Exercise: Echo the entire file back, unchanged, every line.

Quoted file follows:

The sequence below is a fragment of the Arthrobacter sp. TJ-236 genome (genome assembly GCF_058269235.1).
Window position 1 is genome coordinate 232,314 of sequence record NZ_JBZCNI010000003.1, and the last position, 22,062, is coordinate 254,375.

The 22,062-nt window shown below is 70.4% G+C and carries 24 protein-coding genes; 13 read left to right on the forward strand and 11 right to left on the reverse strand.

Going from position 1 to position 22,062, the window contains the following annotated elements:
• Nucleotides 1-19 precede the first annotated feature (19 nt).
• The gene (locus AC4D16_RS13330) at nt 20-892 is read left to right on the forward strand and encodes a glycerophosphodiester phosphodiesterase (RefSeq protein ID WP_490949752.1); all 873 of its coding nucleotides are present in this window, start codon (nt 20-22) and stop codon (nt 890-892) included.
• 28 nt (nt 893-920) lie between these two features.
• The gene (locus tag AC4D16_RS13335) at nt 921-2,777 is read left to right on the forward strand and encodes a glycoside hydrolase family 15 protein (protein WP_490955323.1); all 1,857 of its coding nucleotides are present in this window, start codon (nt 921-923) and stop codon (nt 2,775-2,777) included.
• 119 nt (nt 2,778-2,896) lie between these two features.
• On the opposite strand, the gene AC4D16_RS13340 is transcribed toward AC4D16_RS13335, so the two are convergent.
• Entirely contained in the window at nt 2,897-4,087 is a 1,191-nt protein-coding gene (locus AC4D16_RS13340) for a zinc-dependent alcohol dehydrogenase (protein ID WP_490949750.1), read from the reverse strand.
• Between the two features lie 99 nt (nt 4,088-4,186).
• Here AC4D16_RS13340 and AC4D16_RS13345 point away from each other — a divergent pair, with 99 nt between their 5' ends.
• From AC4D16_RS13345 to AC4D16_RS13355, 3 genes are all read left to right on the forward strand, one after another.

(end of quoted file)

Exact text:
The sequence below is a fragment of the Arthrobacter sp. TJ-236 genome (genome assembly GCF_058269235.1).
Window position 1 is genome coordinate 232,314 of sequence record NZ_JBZCNI010000003.1, and the last position, 22,062, is coordinate 254,375.

The 22,062-nt window shown below is 70.4% G+C and carries 24 protein-coding genes; 13 read left to right on the forward strand and 11 right to left on the reverse strand.

Going from position 1 to position 22,062, the window contains the following annotated elements:
• Nucleotides 1-19 precede the first annotated feature (19 nt).
• The gene (locus AC4D16_RS13330) at nt 20-892 is read left to right on the forward strand and encodes a glycerophosphodiester phosphodiesterase (RefSeq protein ID WP_490949752.1); all 873 of its coding nucleotides are present in this window, start codon (nt 20-22) and stop codon (nt 890-892) included.
• 28 nt (nt 893-920) lie between these two features.
• The gene (locus tag AC4D16_RS13335) at nt 921-2,777 is read left to right on the forward strand and encodes a glycoside hydrolase family 15 protein (protein WP_490955323.1); all 1,857 of its coding nucleotides are present in this window, start codon (nt 921-923) and stop codon (nt 2,775-2,777) included.
• 119 nt (nt 2,778-2,896) lie between these two features.
• On the opposite strand, the gene AC4D16_RS13340 is transcribed toward AC4D16_RS13335, so the two are convergent.
• Entirely contained in the window at nt 2,897-4,087 is a 1,191-nt protein-coding gene (locus AC4D16_RS13340) for a zinc-dependent alcohol dehydrogenase (protein ID WP_490949750.1), read from the reverse strand.
• Between the two features lie 99 nt (nt 4,088-4,186).
• Here AC4D16_RS13340 and AC4D16_RS13345 point away from each other — a divergent pair, with 99 nt between their 5' ends.
• From AC4D16_RS13345 to AC4D16_RS13355, 3 genes are all read left to right on the forward strand, one after another.